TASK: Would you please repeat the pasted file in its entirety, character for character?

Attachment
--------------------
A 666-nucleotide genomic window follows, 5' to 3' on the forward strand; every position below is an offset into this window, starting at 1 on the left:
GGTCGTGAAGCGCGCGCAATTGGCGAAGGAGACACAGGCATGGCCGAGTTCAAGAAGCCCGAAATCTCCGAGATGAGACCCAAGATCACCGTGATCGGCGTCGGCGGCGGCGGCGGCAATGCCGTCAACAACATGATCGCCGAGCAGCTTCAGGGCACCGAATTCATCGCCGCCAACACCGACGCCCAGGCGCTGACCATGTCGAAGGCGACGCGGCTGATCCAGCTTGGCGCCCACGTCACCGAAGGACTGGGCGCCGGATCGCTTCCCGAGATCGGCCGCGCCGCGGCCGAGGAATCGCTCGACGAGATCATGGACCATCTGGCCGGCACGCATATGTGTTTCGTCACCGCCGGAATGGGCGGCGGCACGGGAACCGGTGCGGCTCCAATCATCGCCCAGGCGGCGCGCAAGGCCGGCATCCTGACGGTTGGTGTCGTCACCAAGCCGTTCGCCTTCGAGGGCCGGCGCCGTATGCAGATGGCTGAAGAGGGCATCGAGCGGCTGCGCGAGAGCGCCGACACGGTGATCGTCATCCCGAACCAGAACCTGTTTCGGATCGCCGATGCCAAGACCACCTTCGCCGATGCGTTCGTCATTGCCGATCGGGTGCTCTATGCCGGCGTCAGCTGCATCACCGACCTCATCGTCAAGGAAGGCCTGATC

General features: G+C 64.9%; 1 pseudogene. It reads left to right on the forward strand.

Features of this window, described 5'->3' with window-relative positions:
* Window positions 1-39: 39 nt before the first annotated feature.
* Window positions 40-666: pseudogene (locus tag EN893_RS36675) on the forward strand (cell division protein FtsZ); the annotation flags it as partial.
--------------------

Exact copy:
A 666-nucleotide genomic window follows, 5' to 3' on the forward strand; every position below is an offset into this window, starting at 1 on the left:
GGTCGTGAAGCGCGCGCAATTGGCGAAGGAGACACAGGCATGGCCGAGTTCAAGAAGCCCGAAATCTCCGAGATGAGACCCAAGATCACCGTGATCGGCGTCGGCGGCGGCGGCGGCAATGCCGTCAACAACATGATCGCCGAGCAGCTTCAGGGCACCGAATTCATCGCCGCCAACACCGACGCCCAGGCGCTGACCATGTCGAAGGCGACGCGGCTGATCCAGCTTGGCGCCCACGTCACCGAAGGACTGGGCGCCGGATCGCTTCCCGAGATCGGCCGCGCCGCGGCCGAGGAATCGCTCGACGAGATCATGGACCATCTGGCCGGCACGCATATGTGTTTCGTCACCGCCGGAATGGGCGGCGGCACGGGAACCGGTGCGGCTCCAATCATCGCCCAGGCGGCGCGCAAGGCCGGCATCCTGACGGTTGGTGTCGTCACCAAGCCGTTCGCCTTCGAGGGCCGGCGCCGTATGCAGATGGCTGAAGAGGGCATCGAGCGGCTGCGCGAGAGCGCCGACACGGTGATCGTCATCCCGAACCAGAACCTGTTTCGGATCGCCGATGCCAAGACCACCTTCGCCGATGCGTTCGTCATTGCCGATCGGGTGCTCTATGCCGGCGTCAGCTGCATCACCGACCTCATCGTCAAGGAAGGCCTGATC

General features: G+C 64.9%; 1 pseudogene. It reads left to right on the forward strand.

Features of this window, described 5'->3' with window-relative positions:
* Window positions 1-39: 39 nt before the first annotated feature.
* Window positions 40-666: pseudogene (locus tag EN893_RS36675) on the forward strand (cell division protein FtsZ); the annotation flags it as partial.